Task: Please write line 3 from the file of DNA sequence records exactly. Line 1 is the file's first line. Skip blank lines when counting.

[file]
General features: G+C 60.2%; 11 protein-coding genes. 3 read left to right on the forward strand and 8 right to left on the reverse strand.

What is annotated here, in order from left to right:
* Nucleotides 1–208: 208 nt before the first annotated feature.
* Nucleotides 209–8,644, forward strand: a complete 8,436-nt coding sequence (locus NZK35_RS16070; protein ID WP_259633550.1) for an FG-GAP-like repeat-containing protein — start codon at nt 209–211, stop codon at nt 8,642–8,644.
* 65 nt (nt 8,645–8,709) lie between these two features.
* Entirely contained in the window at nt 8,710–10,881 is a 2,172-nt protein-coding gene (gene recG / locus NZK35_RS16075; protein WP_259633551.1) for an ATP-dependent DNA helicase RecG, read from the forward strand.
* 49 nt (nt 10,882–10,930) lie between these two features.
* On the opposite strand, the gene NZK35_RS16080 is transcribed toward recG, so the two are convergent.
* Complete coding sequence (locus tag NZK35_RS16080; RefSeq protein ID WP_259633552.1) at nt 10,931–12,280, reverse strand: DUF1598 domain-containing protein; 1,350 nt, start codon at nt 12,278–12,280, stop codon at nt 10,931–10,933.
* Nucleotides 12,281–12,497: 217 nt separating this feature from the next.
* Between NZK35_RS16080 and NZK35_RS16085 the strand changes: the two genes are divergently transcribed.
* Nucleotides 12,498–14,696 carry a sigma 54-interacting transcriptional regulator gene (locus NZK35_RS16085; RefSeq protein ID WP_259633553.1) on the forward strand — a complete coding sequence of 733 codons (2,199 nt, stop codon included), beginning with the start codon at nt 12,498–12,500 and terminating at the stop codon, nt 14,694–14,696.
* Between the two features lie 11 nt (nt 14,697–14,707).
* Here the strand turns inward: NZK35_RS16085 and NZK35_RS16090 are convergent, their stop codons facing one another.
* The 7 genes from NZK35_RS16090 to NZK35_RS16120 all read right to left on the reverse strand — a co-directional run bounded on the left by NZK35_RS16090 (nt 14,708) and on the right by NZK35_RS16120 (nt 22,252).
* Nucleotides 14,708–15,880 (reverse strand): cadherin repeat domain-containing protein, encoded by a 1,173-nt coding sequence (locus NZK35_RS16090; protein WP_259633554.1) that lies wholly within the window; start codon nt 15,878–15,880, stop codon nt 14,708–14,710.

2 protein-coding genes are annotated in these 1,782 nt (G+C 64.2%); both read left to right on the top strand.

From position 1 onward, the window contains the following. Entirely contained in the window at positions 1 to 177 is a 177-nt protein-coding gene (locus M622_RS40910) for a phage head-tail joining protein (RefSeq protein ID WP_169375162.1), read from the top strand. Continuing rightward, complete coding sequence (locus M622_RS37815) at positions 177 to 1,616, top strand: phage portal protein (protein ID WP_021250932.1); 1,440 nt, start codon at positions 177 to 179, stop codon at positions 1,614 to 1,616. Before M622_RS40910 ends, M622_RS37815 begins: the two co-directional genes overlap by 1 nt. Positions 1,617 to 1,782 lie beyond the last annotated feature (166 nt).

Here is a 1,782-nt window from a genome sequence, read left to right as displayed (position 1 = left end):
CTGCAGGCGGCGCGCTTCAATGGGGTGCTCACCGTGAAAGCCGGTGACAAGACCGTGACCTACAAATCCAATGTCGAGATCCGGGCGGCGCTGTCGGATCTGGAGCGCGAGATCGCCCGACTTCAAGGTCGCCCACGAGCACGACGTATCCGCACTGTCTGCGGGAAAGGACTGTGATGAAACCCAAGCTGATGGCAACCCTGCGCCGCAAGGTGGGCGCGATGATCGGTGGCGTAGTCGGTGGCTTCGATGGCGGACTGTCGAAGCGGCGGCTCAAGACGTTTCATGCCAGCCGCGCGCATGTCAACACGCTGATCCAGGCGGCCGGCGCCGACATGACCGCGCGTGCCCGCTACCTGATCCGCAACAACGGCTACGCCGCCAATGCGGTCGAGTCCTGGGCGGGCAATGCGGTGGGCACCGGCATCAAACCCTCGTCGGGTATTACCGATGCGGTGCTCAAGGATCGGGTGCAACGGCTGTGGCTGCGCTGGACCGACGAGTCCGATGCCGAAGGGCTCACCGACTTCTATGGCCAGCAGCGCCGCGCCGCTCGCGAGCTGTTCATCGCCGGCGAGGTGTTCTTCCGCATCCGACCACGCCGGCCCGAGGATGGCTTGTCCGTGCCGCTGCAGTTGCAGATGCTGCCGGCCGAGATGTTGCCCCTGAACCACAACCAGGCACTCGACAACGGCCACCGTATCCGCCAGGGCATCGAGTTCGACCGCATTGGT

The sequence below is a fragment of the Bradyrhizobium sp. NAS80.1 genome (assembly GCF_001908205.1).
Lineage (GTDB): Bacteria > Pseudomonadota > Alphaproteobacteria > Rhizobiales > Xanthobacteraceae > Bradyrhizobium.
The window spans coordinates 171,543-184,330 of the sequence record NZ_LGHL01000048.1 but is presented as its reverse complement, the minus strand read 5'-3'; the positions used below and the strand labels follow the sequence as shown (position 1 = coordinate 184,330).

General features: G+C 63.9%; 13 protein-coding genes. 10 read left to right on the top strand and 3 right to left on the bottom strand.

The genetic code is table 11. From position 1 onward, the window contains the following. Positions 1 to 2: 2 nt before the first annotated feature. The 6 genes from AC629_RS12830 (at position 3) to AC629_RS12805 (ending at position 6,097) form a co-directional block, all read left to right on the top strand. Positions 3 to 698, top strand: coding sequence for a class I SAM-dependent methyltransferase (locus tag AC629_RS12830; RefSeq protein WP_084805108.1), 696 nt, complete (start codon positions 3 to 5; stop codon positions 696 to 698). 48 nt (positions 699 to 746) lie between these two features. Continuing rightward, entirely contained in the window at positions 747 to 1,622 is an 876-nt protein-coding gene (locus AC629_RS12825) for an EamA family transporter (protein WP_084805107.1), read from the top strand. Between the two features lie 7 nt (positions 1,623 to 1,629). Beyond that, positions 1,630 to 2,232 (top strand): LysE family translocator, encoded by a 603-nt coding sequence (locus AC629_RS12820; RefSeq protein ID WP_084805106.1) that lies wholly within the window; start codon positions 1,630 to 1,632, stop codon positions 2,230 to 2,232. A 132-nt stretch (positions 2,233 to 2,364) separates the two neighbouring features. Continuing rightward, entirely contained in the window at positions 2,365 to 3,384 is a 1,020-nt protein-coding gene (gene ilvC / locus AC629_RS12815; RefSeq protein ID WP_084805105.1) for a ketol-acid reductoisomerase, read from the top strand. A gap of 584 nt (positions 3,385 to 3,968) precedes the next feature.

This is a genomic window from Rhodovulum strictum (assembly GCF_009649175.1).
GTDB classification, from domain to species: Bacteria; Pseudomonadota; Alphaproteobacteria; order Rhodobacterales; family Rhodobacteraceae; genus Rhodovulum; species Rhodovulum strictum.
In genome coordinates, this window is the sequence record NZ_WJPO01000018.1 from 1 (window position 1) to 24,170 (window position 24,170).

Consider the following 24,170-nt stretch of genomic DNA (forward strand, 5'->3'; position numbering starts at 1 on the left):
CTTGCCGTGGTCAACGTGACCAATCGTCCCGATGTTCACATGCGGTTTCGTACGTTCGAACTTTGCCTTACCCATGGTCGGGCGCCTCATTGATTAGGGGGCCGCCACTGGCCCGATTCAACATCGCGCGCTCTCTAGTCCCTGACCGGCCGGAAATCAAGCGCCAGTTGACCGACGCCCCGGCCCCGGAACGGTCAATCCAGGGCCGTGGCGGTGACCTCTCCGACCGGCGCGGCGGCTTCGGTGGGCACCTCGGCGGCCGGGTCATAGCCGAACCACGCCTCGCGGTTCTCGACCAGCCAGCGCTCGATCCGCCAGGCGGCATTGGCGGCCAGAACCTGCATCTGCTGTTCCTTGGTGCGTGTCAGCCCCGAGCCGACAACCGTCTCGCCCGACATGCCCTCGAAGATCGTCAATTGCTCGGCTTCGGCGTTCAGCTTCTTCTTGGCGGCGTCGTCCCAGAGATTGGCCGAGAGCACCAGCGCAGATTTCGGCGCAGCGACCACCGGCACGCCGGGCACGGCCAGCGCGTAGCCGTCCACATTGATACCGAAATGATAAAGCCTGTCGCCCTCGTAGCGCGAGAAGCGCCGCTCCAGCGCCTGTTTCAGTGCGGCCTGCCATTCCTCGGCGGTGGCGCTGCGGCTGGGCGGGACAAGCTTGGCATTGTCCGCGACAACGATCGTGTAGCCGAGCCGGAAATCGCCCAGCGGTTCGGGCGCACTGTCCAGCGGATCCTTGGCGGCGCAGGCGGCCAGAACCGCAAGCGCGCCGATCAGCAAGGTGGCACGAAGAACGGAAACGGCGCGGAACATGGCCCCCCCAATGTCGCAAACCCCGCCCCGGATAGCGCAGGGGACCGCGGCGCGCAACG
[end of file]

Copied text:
* Nucleotides 1–208: 208 nt before the first annotated feature.